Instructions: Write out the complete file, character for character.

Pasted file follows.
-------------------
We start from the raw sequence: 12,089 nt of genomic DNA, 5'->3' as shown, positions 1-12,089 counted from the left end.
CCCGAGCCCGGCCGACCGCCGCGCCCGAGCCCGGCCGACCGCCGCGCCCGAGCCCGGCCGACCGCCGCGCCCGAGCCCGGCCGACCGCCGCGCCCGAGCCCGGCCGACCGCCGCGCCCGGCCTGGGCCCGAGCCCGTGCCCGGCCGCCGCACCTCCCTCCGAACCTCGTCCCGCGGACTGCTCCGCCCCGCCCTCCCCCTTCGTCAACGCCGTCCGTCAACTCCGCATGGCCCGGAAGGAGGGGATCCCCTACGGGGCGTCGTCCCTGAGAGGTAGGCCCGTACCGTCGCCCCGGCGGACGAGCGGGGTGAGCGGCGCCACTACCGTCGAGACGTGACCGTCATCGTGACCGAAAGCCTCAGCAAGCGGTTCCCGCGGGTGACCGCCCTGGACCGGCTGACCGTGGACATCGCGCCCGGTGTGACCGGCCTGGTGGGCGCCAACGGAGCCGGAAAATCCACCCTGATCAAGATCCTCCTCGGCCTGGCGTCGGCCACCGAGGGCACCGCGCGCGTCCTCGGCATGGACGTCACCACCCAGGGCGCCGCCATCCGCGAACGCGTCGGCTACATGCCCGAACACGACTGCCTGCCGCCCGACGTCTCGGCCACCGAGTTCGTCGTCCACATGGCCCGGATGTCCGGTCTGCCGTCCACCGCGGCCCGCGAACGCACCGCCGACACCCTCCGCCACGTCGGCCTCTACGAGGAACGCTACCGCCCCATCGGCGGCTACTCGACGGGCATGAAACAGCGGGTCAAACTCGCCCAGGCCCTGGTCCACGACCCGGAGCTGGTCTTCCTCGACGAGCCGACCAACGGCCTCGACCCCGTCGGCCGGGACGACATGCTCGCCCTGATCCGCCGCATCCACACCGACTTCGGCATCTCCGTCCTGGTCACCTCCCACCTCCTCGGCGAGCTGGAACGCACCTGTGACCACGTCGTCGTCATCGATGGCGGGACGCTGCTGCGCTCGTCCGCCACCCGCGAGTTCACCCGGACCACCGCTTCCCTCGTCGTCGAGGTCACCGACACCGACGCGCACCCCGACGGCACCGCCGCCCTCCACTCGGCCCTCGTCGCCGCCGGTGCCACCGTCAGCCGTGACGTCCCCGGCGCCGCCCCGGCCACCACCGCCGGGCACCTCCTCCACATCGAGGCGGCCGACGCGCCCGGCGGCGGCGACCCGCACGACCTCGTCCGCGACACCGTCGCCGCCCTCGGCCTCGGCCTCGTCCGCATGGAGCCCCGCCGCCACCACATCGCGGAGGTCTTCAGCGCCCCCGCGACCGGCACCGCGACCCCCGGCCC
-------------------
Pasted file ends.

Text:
We start from the raw sequence: 12,089 nt of genomic DNA, 5'->3' as shown, positions 1-12,089 counted from the left end.
CCCGAGCCCGGCCGACCGCCGCGCCCGAGCCCGGCCGACCGCCGCGCCCGAGCCCGGCCGACCGCCGCGCCCGAGCCCGGCCGACCGCCGCGCCCGAGCCCGGCCGACCGCCGCGCCCGGCCTGGGCCCGAGCCCGTGCCCGGCCGCCGCACCTCCCTCCGAACCTCGTCCCGCGGACTGCTCCGCCCCGCCCTCCCCCTTCGTCAACGCCGTCCGTCAACTCCGCATGGCCCGGAAGGAGGGGATCCCCTACGGGGCGTCGTCCCTGAGAGGTAGGCCCGTACCGTCGCCCCGGCGGACGAGCGGGGTGAGCGGCGCCACTACCGTCGAGACGTGACCGTCATCGTGACCGAAAGCCTCAGCAAGCGGTTCCCGCGGGTGACCGCCCTGGACCGGCTGACCGTGGACATCGCGCCCGGTGTGACCGGCCTGGTGGGCGCCAACGGAGCCGGAAAATCCACCCTGATCAAGATCCTCCTCGGCCTGGCGTCGGCCACCGAGGGCACCGCGCGCGTCCTCGGCATGGACGTCACCACCCAGGGCGCCGCCATCCGCGAACGCGTCGGCTACATGCCCGAACACGACTGCCTGCCGCCCGACGTCTCGGCCACCGAGTTCGTCGTCCACATGGCCCGGATGTCCGGTCTGCCGTCCACCGCGGCCCGCGAACGCACCGCCGACACCCTCCGCCACGTCGGCCTCTACGAGGAACGCTACCGCCCCATCGGCGGCTACTCGACGGGCATGAAACAGCGGGTCAAACTCGCCCAGGCCCTGGTCCACGACCCGGAGCTGGTCTTCCTCGACGAGCCGACCAACGGCCTCGACCCCGTCGGCCGGGACGACATGCTCGCCCTGATCCGCCGCATCCACACCGACTTCGGCATCTCCGTCCTGGTCACCTCCCACCTCCTCGGCGAGCTGGAACGCACCTGTGACCACGTCGTCGTCATCGATGGCGGGACGCTGCTGCGCTCGTCCGCCACCCGCGAGTTCACCCGGACCACCGCTTCCCTCGTCGTCGAGGTCACCGACACCGACGCGCACCCCGACGGCACCGCCGCCCTCCACTCGGCCCTCGTCGCCGCCGGTGCCACCGTCAGCCGTGACGTCCCCGGCGCCGCCCCGGCCACCACCGCCGGGCACCTCCTCCACATCGAGGCGGCCGACGCGCCCGGCGGCGGCGACCCGCACGACCTCGTCCGCGACACCGTCGCCGCCCTCGGCCTCGGCCTCGTCCGCATGGAGCCCCGCCGCCACCACATCGCGGAGGTCTTCAGCGCCCCCGCGACCGGCACCGCGACCCCCGGCCC